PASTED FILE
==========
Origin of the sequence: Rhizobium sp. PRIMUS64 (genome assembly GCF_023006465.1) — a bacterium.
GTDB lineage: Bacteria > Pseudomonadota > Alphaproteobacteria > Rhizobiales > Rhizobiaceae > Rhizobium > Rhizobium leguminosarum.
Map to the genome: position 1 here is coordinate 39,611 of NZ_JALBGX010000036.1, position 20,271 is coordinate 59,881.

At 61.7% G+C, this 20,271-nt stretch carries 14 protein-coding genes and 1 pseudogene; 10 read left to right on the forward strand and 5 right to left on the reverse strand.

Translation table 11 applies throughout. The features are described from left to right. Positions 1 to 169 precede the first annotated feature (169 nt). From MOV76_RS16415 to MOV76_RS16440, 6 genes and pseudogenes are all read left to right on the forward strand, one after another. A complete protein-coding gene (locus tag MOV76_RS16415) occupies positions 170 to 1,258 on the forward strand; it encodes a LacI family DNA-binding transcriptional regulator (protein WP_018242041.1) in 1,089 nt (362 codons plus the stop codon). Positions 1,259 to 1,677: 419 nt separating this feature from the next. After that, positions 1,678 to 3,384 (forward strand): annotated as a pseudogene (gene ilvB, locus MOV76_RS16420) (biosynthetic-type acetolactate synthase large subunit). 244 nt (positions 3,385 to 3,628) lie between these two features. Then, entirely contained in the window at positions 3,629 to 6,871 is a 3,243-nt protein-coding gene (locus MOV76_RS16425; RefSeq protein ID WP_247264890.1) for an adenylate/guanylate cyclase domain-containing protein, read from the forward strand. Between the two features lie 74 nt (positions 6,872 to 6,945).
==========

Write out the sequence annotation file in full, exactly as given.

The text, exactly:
Origin of the sequence: Rhizobium sp. PRIMUS64 (genome assembly GCF_023006465.1) — a bacterium.
GTDB lineage: Bacteria > Pseudomonadota > Alphaproteobacteria > Rhizobiales > Rhizobiaceae > Rhizobium > Rhizobium leguminosarum.
Map to the genome: position 1 here is coordinate 39,611 of NZ_JALBGX010000036.1, position 20,271 is coordinate 59,881.

At 61.7% G+C, this 20,271-nt stretch carries 14 protein-coding genes and 1 pseudogene; 10 read left to right on the forward strand and 5 right to left on the reverse strand.

Translation table 11 applies throughout. The features are described from left to right. Positions 1 to 169 precede the first annotated feature (169 nt). From MOV76_RS16415 to MOV76_RS16440, 6 genes and pseudogenes are all read left to right on the forward strand, one after another. A complete protein-coding gene (locus tag MOV76_RS16415) occupies positions 170 to 1,258 on the forward strand; it encodes a LacI family DNA-binding transcriptional regulator (protein WP_018242041.1) in 1,089 nt (362 codons plus the stop codon). Positions 1,259 to 1,677: 419 nt separating this feature from the next. After that, positions 1,678 to 3,384 (forward strand): annotated as a pseudogene (gene ilvB, locus MOV76_RS16420) (biosynthetic-type acetolactate synthase large subunit). 244 nt (positions 3,385 to 3,628) lie between these two features. Then, entirely contained in the window at positions 3,629 to 6,871 is a 3,243-nt protein-coding gene (locus MOV76_RS16425; RefSeq protein ID WP_247264890.1) for an adenylate/guanylate cyclase domain-containing protein, read from the forward strand. Between the two features lie 74 nt (positions 6,872 to 6,945).